According to the U.S. Consumer Product Safety Commission’s National Burn Center, only 36 children a year suffer serious injuries from sleepwear catching fire. My heart goes out to these tragic victims and their families. But is the toxic contamination of millions of children worth protecting 36 children per year from burns?

    The Way I See It
    This sort of regulation is a product of the “precautionary principle”—the notion that there should be no limit to the amount of money spent or the amount of inconvenience inflicted on millions of people when it comes to preventing rare dangers that affect a tiny number of people. The mania for making our society risk-proof and accident-proof actually increases danger in many cases.

    The Consumer Product Safety Commission exempts certain sleepwear from flammability standards. Two companies selling kids’ sleepwear without flame retardants are L.L.Bean and Lands’ End.

    But it’s not just children’s sleepwear—demand is high for fire-retardant uniforms and civilian clothing.

    Lab studies show that flame retardants (PBDEs) can cause a slew of health issues—thyroid problems, brain damage, ADHD symptoms, fertility problems and even cancer.

    The insecticide permethrin is now in civilian outdoor wear and military uniforms even though no long-term studies have assessed its safety.

    Focus on Health
    • Scientists find that restrictive bras suppress the lymphatic system—needed to flush toxins from your breasts and lymph nodes and to help prevent breast cancer;
    • Despite wide appeal of synthetic athletic apparel, medical studies show that synthetic fibers cause muscle fatigue— which can make the difference between winning and losing for competitive athletes;
    • A study of 24–27-year-old-males, showed that natural linen long sleeved shirts were worn for five hours—and then polyester ones were worn for another five hours. Their arms were monitored during both with electrodes measuring skin temperature and velocity of the men's muscle tissue. No changes were measurable when they wore linen. However, when they donned polyester they endured a range of muscle disruptions.
    Key Points
    • While individual chemicals might not endanger your health, the synergistic effect of multiple chemicals (a “toxic soup”) interacting can have unpredictable negative health effects;
    • Choose natural fibers. While not always as easy to find, its best to do so when possible:

    Cotton — preferably organic still remains the “king” of textiles. Organic accounts for less than one percent of worldwide production;
    Flax — one of nature’s strongest fibers;
    Hemp — grows without any need for fungicides, herbicides, or pesticides because it’s naturally insect-resistant. Its fibers are reported to be four times stronger than cotton. This is NOT the hemp known for its mind-altering properties;
    Silk —known as the “queen of fabrics.” Watch out for the use of synthetic dyes in this fiber.
    Wool —most of today’s wool is contaminated with chemicals, i.e., pesticides used to kill parasites. But organic wool is becoming more common.
    Other — alpaca, angora, camel, cashmere, mohair, ramie, aluyot.

    You Need to Know…
    The Organic Trade Association estimates that one non-organic cotton T-shirt uses one-third pound of pesticides and fertilizers. Cotton production uses one-fourth of the entire world’s fertilizers. It’s another good reason to choose organic cotton to add to the ones above.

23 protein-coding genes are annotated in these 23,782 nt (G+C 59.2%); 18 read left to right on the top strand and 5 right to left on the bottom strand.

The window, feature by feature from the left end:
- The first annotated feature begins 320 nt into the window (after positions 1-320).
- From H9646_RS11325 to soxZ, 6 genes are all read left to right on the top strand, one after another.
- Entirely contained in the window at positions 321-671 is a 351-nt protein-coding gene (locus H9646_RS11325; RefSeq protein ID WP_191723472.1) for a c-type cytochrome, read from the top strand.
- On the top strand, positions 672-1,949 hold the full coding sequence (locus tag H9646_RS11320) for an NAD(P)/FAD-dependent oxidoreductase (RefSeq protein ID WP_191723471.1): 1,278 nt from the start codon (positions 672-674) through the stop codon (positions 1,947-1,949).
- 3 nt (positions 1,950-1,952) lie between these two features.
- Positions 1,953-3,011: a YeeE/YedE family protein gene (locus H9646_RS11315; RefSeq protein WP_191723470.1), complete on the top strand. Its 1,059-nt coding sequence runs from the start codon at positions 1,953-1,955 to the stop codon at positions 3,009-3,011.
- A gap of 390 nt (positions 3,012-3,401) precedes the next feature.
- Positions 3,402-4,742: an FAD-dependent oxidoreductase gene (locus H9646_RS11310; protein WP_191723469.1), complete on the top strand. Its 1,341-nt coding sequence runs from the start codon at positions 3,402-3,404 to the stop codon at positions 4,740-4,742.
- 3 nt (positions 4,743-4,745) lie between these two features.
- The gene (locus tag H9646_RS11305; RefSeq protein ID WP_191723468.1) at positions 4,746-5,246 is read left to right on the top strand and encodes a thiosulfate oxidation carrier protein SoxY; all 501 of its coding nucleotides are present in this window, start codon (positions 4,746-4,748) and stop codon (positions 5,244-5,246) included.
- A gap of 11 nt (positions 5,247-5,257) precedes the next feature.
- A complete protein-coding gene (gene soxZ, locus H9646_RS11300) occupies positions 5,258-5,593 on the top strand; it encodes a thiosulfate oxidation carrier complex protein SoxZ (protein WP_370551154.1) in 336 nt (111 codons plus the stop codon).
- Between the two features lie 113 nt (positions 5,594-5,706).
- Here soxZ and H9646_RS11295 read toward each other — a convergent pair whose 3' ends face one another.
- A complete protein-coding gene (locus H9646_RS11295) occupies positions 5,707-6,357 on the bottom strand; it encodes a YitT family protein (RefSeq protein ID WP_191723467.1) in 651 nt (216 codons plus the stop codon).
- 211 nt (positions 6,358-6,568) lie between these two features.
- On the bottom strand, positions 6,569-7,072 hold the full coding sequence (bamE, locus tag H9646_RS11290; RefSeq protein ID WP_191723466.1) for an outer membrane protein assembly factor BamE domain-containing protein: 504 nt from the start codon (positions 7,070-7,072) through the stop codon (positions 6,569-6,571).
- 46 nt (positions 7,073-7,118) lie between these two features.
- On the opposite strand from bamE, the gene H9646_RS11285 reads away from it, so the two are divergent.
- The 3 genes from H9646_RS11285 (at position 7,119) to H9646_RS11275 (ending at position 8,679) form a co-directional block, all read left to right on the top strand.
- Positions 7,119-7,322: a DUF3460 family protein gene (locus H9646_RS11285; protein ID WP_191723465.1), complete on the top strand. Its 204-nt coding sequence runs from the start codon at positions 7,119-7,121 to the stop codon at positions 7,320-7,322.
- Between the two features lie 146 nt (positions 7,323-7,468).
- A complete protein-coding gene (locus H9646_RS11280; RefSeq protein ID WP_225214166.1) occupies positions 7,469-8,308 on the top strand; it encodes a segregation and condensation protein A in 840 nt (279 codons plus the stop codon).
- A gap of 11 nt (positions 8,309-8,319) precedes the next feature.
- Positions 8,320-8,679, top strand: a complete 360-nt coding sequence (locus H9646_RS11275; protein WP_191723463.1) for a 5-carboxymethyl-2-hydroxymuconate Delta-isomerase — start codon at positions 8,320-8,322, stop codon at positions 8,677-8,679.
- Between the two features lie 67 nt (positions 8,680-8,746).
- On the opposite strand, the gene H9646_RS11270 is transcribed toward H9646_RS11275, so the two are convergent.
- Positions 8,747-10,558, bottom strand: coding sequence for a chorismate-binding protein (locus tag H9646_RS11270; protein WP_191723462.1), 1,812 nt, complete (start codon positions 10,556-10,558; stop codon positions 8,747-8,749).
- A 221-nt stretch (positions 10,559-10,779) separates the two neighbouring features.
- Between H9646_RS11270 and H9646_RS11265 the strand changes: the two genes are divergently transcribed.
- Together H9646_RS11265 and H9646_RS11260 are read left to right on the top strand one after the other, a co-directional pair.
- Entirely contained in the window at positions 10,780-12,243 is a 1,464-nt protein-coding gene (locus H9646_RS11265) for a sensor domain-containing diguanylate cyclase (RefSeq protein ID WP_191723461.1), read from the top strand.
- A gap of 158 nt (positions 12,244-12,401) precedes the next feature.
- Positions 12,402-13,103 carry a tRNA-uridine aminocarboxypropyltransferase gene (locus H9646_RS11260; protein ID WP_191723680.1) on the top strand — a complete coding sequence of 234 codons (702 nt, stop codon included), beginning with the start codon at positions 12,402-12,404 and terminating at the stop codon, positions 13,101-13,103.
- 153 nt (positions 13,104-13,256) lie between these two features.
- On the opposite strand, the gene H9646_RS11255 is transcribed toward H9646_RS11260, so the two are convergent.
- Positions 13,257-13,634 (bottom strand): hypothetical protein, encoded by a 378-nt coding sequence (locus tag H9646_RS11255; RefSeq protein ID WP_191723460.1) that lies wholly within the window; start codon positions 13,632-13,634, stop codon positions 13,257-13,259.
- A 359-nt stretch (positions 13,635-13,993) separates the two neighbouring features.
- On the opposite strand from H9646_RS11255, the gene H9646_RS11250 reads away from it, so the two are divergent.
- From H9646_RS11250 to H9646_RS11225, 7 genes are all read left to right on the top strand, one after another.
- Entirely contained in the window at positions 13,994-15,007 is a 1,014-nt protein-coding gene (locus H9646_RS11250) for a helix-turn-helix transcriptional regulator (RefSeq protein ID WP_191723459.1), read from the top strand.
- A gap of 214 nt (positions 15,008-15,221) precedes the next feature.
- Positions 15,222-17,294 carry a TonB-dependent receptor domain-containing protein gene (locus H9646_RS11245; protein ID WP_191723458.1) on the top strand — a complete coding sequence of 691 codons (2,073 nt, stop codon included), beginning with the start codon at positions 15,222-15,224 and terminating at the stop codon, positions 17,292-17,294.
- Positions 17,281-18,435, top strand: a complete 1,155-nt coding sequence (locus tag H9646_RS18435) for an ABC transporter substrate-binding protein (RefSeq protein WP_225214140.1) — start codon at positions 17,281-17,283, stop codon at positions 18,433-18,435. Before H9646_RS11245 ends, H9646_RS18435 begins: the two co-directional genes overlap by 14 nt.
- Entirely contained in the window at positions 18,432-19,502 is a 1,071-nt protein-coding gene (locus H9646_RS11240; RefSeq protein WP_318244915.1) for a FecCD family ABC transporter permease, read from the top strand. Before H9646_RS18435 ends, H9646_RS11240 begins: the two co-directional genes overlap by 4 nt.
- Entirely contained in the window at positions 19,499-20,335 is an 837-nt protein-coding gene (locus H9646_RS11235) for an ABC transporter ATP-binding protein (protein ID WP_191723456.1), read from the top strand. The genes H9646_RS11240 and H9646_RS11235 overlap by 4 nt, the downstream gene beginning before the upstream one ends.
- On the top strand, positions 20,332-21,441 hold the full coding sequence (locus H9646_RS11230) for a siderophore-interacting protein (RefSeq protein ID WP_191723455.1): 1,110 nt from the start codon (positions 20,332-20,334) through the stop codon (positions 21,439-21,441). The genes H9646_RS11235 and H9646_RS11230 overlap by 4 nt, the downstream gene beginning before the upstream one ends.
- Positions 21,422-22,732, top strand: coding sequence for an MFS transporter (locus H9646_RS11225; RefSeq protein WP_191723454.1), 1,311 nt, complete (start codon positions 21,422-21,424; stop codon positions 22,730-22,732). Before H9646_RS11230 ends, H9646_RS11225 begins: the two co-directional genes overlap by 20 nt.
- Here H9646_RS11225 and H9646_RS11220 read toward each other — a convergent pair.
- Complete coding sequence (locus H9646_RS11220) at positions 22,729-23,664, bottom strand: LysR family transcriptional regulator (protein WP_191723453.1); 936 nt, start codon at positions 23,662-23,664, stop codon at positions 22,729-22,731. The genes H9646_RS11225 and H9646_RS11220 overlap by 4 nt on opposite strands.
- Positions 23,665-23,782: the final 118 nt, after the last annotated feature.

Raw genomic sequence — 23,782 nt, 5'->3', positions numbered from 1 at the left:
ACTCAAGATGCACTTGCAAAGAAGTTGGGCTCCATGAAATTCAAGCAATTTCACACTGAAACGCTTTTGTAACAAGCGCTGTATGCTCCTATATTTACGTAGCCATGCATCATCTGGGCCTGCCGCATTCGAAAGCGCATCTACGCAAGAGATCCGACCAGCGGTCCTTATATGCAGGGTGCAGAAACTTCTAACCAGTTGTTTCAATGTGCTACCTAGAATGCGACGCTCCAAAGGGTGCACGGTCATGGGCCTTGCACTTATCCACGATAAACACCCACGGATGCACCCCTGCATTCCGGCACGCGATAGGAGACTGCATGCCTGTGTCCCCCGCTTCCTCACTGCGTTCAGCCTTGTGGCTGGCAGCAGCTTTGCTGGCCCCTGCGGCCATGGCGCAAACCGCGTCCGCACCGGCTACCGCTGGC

Don’t get over-whelmed, start small. Choose organic for clothing closet to your skin most of the time—underwear, sleepwear, camisoles, sheets/pillow cases, etc. Build on your organic wardrobe as you replace items.

    Are You Getting a Charge? Electrostatic charges accumulate in synthetic clothing. There are reported incidents of shocking mini-explosions from mixing layers of synthetic clothing with synthetic carpeting. And get this…synthetic undergarments contribute to infertility in men.

    A 24-month study of male dogs wearing either loose-fitting polyester underpants or loose-fitting cotton ones showed that wearing polyester created significant decreases in sperm count and degeneration of the testes. The animals wearing cotton suffered no side effects. (And, please, no emails to the editor about dogs wearing underwear. I agree, it sounds silly but no humans would volunteer!)

    Scientists hypothesize that polyester traps body heat, encourages chemical absorption, and creates electrostatic buildup… which all affect sperm count.

    Personal Perspective
    I'm mindful of the problems with synthetic fibers and dyes because (cancer concerns aside) I'm sensitive to a wide range of chemicals as are most of my patients.

    A few years ago I bought a beautiful set of sheets from an upscale store. The label said they were 100 percent cotton, but after sleeping in them a few nights I experienced all my old fibromyalgia pains that had long ago resolved (unless I eat foods in the nightshade genre or consume MSG) and I was now again experiencing bone and muscle pain from head to toe. Repeated washings didn't get out whatever the offending substance was—it never does.

    I got a terrible reaction from the dyes or maybe the chemicals used to make those all-cotton sheets "no-iron." You can only imagine what true synthetic cloth can do to us; after all, it's largely a product of the oil industry. After I switched to a high-quality set of organic sheets, all my symptoms were resolved.

    Invisible Saboteurs
    We have the illusion that clothes made from synthetic fibers are safe, but the materials are in fact full of invisible chemicals the clothing industry prefers we donft think about.

    A hundred years ago, clothing was made of natural fibers like cotton, flax, wool, and silk—synthetics weren't developed until the early 1900s.